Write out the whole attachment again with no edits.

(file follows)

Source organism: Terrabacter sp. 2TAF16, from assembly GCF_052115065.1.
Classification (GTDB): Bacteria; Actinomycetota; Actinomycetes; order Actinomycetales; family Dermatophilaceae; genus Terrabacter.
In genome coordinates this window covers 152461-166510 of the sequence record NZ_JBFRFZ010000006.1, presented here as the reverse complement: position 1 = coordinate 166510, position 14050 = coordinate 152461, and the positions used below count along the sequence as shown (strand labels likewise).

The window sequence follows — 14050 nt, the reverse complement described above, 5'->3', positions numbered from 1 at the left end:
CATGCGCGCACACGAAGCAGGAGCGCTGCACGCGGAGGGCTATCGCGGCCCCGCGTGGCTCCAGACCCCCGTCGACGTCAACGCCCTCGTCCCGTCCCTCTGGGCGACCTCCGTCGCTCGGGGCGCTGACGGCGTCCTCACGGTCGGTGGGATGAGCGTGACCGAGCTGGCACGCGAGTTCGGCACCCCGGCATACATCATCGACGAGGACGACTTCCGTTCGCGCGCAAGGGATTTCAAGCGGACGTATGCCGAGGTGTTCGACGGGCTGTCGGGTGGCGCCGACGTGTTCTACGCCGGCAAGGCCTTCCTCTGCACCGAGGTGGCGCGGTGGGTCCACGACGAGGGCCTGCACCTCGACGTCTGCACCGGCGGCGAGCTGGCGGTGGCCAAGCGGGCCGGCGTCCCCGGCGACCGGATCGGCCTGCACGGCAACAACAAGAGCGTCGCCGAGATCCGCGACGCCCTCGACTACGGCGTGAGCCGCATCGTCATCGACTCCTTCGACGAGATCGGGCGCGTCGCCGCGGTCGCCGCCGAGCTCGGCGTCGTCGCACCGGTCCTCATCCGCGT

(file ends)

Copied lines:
Source organism: Terrabacter sp. 2TAF16, from assembly GCF_052115065.1.
Classification (GTDB): Bacteria; Actinomycetota; Actinomycetes; order Actinomycetales; family Dermatophilaceae; genus Terrabacter.
In genome coordinates this window covers 152461-166510 of the sequence record NZ_JBFRFZ010000006.1, presented here as the reverse complement: position 1 = coordinate 166510, position 14050 = coordinate 152461, and the positions used below count along the sequence as shown (strand labels likewise).

The window sequence follows — 14050 nt, the reverse complement described above, 5'->3', positions numbered from 1 at the left end:
CATGCGCGCACACGAAGCAGGAGCGCTGCACGCGGAGGGCTATCGCGGCCCCGCGTGGCTCCAGACCCCCGTCGACGTCAACGCCCTCGTCCCGTCCCTCTGGGCGACCTCCGTCGCTCGGGGCGCTGACGGCGTCCTCACGGTCGGTGGGATGAGCGTGACCGAGCTGGCACGCGAGTTCGGCACCCCGGCATACATCATCGACGAGGACGACTTCCGTTCGCGCGCAAGGGATTTCAAGCGGACGTATGCCGAGGTGTTCGACGGGCTGTCGGGTGGCGCCGACGTGTTCTACGCCGGCAAGGCCTTCCTCTGCACCGAGGTGGCGCGGTGGGTCCACGACGAGGGCCTGCACCTCGACGTCTGCACCGGCGGCGAGCTGGCGGTGGCCAAGCGGGCCGGCGTCCCCGGCGACCGGATCGGCCTGCACGGCAACAACAAGAGCGTCGCCGAGATCCGCGACGCCCTCGACTACGGCGTGAGCCGCATCGTCATCGACTCCTTCGACGAGATCGGGCGCGTCGCCGCGGTCGCCGCCGAGCTCGGCGTCGTCGCACCGGTCCTCATCCGCGT